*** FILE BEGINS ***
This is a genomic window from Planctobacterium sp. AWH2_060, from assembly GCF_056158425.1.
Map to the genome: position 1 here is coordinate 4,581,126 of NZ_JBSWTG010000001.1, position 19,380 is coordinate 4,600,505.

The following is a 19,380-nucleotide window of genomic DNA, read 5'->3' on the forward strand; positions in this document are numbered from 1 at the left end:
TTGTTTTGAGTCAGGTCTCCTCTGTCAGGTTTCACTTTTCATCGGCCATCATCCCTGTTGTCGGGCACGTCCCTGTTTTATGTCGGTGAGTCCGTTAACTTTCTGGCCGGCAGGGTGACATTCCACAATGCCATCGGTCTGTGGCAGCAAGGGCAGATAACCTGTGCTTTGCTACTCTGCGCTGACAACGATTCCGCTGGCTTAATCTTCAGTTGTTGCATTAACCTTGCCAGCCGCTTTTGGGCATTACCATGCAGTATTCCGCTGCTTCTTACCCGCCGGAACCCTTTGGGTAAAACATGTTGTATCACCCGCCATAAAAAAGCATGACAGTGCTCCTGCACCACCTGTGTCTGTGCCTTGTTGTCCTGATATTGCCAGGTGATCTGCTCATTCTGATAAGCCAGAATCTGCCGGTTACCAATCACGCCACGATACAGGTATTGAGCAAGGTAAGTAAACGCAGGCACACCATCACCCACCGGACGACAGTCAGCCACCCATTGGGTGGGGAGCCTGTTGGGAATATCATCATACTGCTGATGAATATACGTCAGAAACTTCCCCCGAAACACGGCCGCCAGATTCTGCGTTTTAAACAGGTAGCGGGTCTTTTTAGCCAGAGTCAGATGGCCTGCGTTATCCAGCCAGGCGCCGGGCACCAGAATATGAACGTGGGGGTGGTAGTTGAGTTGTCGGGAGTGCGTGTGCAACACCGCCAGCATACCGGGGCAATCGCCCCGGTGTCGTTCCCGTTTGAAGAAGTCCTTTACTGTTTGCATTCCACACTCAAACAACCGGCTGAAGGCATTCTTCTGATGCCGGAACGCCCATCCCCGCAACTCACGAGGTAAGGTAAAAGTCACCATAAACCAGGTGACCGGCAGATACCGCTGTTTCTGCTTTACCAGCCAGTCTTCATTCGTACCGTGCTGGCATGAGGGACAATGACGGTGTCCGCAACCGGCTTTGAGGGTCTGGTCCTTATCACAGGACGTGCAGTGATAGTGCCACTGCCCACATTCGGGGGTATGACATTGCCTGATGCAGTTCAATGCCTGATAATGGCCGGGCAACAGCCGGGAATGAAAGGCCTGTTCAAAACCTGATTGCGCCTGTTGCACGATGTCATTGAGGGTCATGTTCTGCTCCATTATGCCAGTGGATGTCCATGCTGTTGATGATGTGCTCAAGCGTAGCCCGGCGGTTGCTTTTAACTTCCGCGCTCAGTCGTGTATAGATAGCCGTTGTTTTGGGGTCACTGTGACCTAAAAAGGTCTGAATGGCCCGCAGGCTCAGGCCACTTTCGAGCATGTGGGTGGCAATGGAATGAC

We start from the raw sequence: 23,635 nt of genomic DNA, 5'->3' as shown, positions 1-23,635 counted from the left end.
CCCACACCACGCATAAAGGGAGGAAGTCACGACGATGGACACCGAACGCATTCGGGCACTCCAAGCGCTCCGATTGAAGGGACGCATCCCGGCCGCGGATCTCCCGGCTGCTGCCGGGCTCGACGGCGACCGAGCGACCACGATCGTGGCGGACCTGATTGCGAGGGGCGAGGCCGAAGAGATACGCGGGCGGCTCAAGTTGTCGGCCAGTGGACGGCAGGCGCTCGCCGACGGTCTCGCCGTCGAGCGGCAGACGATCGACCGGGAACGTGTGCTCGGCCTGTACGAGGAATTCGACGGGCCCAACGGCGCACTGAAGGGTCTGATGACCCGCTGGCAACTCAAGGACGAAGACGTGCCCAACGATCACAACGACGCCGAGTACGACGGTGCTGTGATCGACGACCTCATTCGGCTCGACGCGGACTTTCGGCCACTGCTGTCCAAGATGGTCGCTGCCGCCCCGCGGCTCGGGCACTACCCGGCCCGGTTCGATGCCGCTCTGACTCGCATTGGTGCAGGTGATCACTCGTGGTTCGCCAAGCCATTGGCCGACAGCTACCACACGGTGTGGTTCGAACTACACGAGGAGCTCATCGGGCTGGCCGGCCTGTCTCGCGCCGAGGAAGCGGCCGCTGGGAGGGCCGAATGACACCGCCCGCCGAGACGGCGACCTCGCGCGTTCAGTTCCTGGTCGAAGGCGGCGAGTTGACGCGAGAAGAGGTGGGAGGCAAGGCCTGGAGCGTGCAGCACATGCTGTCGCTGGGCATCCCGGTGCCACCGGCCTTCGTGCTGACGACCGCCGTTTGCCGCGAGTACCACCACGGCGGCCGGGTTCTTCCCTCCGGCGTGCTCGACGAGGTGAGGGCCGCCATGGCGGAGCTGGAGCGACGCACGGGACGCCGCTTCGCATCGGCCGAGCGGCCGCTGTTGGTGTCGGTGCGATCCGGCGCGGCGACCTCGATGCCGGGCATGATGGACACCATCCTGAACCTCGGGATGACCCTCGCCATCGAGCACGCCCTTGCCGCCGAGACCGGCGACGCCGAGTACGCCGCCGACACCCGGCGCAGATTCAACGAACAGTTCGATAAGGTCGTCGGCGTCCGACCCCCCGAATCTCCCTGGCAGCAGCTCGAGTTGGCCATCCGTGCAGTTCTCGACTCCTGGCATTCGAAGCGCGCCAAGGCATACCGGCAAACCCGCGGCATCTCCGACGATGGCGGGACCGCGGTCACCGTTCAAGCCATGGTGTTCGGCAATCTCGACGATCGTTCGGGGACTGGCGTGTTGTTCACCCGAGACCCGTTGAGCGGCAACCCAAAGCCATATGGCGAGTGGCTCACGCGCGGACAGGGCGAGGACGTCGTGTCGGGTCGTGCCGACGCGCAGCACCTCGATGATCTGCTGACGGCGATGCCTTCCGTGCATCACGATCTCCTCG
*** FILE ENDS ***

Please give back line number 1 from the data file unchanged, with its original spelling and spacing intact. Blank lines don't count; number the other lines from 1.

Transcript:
This is a genomic window from Planctobacterium sp. AWH2_060, from assembly GCF_056158425.1.